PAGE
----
Important Australian Aboriginal Art
18 March 2020


(1902 – 1959)

watercolour and pencil on card

38.5 x 27.0 cm

signed lower right: ALBERT NAMATJIRA

$30,000 – 40,000
Sold for $48,800 (inc. BP) in Auction 60 - 18 March 2020, Melbourne

Private collection
Leonard Joel, Melbourne, 12 April 1989, lot 205
Private collection, Melbourne

Catalogue text

‘He was definitely the beginning of a recognition of Aboriginal people by white Australia’.1

The first Indigenous artist to achieve both local and international renown, Albert Namatjira is heralded as the pioneer of contemporary Indigenous art in Australia through his groundbreaking depictions of desert locations in the Western MacDonnell Ranges that fuse European pictorial techniques and methods with a deep ancestral connection to his Arrente country. Today synonymous with our vision of the Australian outback, Namatjira’s art nevertheless experienced many vicissitudes over the course of the last century. Although his first solo exhibition in 1938 at the Fine Arts Society in Melbourne was a sell-out success, with popularity and fame continuing throughout his lifetime, praise for Namatjira’s skillful adaptation of a Western medium was inevitably accompanied by a bitter twist; his paintings ‘…were appreciated because of their aesthetic appeal, but they were at the same time a curiosity and sign that Aborigines could be civilised’.2 Ironically such perceived ‘assimilation’ would later bring his art into disrepute with Namatjira virtually ignored by the Australian art establishment during the 1960s and 70s. Fortunately, the Papunya Tula Aboriginal art ‘renaissance’ and cultural politics of reconciliation during the 80s prompted long overdue reassessment of Namatjira’s unique contribution. More recently, he has accordingly received the recognition he so deserves with three biographies published, and three major exhibitions mounted by public galleries, including a retrospective at the National Gallery of Australia in 2002 to celebrate the centenary of his birth, Seeing the Centre: The Art of Albert Namatjira 1902-1959.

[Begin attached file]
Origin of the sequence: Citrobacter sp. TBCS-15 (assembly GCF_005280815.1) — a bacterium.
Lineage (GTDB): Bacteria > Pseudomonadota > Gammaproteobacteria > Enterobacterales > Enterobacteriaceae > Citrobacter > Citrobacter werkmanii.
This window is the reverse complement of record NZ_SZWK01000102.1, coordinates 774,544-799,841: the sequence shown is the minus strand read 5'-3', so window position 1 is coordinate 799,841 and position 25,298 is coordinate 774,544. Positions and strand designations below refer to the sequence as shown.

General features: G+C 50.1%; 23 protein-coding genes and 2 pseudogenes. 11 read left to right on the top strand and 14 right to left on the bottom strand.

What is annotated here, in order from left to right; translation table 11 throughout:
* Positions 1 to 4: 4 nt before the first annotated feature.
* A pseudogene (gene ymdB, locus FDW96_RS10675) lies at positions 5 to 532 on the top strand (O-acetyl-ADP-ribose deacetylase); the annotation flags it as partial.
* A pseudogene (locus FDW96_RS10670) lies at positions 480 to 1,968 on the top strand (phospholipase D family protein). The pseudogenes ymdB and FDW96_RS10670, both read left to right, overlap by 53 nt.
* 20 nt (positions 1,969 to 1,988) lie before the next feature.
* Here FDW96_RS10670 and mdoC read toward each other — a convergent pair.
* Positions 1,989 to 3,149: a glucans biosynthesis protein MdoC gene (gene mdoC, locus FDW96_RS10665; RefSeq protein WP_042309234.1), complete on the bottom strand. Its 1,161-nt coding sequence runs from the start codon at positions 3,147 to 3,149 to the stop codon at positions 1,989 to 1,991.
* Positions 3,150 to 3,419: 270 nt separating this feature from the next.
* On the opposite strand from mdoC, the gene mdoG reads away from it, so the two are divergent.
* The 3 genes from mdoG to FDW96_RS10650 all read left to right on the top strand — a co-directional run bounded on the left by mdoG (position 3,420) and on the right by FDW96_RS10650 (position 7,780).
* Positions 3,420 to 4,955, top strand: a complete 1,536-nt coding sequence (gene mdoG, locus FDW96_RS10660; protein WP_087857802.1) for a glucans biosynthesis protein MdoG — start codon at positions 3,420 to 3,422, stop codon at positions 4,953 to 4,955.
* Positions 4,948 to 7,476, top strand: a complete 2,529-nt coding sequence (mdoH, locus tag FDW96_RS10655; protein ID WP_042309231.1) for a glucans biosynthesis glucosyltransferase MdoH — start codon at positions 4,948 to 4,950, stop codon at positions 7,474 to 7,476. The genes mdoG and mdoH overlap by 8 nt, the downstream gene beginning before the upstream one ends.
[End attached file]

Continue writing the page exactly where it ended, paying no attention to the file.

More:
Like many of Namatjira’s finest works, The Ghost Gum of Palm Valley, c.1943 evokes the artist’s distinctive compositional type with his much-loved, luminous white ghost gum typically dominating the foreground, silhouetted against a dramatic, brilliantly coloured backdrop of distant mountain ranges. Balanced on the left side of the composition and reaching beyond the picture, the majestic gum plays a pivotal role not only as a framing device and point of entry into the picture plane. More fundamentally perhaps, the signature cropped tree motif creates a tangible sense of being present in the landscape, of participating alongside the artist in seeing and identifying with the land – thus imbuing the work with an unmistakable intimacy, notwithstanding the panoramic view and monolithic forms. For while immortalising an ostensibly Western-style topographical view of the Central Australian landscape in all its myriad moods and rich textures, such depictions also resonate with important personal symbolism for the artist as statements of belonging – coded expressions embodying the memory and sacred knowledge of a traditional ancestral site, his ‘dreaming’ or totem place.

1. Charles Perkins, quoted on the 7.30 Report: McLaughlin, M., ‘A Report on the Life of Albert Namatjira’, 7.30 Report, Australian Broadcasting Corporation (ABC), broadcast, 3 July 2002.
2. Morphy, H., Aboriginal Art, Phaidon Press, Australia, 1998, p. 270